With plants and fungi generally favoring particular conditions, researchers are able to determine what the environment may have looked like some 12 million years ago.

The results and insights are unique to the study location in Derbyshire, as there are no other rocks of a similar age anywhere else in the UK.

Gaining similar understanding to life and climate in Europe so far back would likely require analysis of rocks from Germany or the Netherlands and then assuming these were the same for Derbyshire and the Peak District.

The results from the Derbyshire site and similar studies have gone on to suggest that the UK may get wetter with climate change. Today Derbyshire has a mean annual temperature of around 8°C with up to 1000mm of rain a year, 12 million years ago it was 12-18°C with 1200-1400mm of rain.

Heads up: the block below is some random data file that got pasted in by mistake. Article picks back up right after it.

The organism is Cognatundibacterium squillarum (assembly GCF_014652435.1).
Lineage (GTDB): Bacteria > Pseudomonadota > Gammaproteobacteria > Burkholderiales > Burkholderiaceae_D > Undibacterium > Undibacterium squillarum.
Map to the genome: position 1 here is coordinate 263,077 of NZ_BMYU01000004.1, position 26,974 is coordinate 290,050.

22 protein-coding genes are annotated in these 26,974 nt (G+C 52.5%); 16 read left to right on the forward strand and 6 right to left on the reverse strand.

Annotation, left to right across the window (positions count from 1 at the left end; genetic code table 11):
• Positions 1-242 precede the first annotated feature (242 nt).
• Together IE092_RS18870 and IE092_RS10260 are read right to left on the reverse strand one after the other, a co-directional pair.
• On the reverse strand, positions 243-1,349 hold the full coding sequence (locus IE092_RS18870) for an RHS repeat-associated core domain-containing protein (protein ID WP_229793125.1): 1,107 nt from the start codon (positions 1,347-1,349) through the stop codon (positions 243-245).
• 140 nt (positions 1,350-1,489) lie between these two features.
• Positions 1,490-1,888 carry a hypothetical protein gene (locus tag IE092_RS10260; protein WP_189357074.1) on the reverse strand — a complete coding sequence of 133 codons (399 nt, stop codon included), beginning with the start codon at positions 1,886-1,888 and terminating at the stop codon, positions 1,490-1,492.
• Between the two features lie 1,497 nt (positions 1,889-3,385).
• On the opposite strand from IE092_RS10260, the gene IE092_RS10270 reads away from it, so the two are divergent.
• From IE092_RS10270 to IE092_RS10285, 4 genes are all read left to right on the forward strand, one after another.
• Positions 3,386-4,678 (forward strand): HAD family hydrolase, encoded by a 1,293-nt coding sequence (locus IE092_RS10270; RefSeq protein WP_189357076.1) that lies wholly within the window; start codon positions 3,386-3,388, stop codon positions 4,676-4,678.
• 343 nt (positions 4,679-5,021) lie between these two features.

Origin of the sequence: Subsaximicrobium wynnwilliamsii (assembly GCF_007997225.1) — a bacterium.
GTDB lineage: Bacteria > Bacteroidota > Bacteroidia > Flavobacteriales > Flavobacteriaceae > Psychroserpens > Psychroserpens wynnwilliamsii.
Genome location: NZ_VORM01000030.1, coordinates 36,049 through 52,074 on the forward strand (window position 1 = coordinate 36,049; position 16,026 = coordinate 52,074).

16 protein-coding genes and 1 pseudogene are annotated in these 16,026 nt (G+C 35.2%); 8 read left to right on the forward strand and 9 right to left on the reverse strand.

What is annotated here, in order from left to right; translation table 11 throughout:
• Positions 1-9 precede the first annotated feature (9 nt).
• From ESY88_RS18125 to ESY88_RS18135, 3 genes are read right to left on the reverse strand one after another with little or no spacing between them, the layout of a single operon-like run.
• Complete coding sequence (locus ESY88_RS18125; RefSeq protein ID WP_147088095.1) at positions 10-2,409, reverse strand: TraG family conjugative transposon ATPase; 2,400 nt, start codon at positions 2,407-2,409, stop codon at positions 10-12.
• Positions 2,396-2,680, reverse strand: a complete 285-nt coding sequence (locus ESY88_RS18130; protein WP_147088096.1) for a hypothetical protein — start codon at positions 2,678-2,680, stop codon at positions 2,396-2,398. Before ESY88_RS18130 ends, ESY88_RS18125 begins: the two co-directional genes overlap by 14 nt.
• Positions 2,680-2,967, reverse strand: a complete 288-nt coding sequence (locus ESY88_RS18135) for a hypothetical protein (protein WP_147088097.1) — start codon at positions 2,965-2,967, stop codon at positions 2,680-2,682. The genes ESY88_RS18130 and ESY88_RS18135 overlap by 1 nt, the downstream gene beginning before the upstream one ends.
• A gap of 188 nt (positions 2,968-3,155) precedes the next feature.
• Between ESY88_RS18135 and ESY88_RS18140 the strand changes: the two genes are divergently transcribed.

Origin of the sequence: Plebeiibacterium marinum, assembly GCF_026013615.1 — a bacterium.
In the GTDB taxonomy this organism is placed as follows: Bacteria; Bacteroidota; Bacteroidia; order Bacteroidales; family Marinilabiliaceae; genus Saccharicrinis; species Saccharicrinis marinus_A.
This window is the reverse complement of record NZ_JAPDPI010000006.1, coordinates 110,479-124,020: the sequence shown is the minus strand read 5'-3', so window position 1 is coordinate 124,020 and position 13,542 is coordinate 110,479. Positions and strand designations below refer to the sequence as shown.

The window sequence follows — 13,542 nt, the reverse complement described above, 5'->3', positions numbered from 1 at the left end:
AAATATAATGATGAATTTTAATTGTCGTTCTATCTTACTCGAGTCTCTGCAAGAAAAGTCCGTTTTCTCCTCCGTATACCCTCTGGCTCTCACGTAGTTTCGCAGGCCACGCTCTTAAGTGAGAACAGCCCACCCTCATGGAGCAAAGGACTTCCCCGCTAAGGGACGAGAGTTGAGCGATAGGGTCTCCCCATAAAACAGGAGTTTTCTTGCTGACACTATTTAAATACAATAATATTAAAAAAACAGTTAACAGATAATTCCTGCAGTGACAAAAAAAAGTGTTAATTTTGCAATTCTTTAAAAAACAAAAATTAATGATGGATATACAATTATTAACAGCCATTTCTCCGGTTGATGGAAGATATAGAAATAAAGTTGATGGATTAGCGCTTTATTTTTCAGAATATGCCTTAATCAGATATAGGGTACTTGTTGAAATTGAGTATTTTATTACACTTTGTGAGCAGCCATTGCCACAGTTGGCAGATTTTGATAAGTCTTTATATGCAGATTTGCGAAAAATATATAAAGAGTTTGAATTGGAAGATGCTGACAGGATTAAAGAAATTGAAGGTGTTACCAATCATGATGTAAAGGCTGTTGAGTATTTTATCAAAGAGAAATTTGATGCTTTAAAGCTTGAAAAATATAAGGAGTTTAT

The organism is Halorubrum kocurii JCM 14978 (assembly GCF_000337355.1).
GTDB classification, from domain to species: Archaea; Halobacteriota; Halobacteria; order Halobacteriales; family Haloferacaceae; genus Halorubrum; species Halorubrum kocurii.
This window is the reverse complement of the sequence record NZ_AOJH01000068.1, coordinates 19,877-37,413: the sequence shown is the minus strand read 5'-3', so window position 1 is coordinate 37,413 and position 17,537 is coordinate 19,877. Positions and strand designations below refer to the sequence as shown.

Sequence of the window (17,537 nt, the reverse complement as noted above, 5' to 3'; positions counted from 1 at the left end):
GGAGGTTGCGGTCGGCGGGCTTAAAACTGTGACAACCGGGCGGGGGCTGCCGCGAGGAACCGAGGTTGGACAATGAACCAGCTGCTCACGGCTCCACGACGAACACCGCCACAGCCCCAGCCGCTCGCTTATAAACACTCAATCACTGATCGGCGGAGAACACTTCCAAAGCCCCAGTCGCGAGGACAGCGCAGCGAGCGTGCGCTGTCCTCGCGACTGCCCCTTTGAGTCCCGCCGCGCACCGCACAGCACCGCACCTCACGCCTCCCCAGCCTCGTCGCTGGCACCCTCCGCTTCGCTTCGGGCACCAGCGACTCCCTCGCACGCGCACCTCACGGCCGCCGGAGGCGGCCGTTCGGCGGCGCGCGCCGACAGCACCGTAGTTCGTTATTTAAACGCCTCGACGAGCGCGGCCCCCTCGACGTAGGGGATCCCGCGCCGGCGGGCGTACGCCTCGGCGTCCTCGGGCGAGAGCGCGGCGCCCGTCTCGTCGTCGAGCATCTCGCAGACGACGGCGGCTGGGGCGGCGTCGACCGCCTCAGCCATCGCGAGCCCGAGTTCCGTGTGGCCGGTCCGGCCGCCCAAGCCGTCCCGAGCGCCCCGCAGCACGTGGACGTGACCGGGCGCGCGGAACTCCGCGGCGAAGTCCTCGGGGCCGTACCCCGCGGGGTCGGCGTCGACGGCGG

This doubling of temperature was with atmospheric carbon dioxide levels similar to those predicted for 2060. These differences in temperature and rainfall would fundamentally change the entire landscape.

This highlights how important carbon capture is to avoid extreme changes in climate.

Full article here.

Comments
  1. Stephen Richards says:

    That is a very cunning trick. Of course had they gone further back in time they would have found the same temperature with less co2. But of course they fail to emphasize the glorious diversity of nature at that time

  2. […] Derbyshire fossil study wanders into climate alarm zone | Tallbloke’s Talkshop (wordpress.com) […]

  3. Gamecock says:

    ‘A decade-long study into unique rocks near a Derbyshire village has been uncovering the secrets’

    Secrets? ‘Secrets,’ just waiting to be dug up.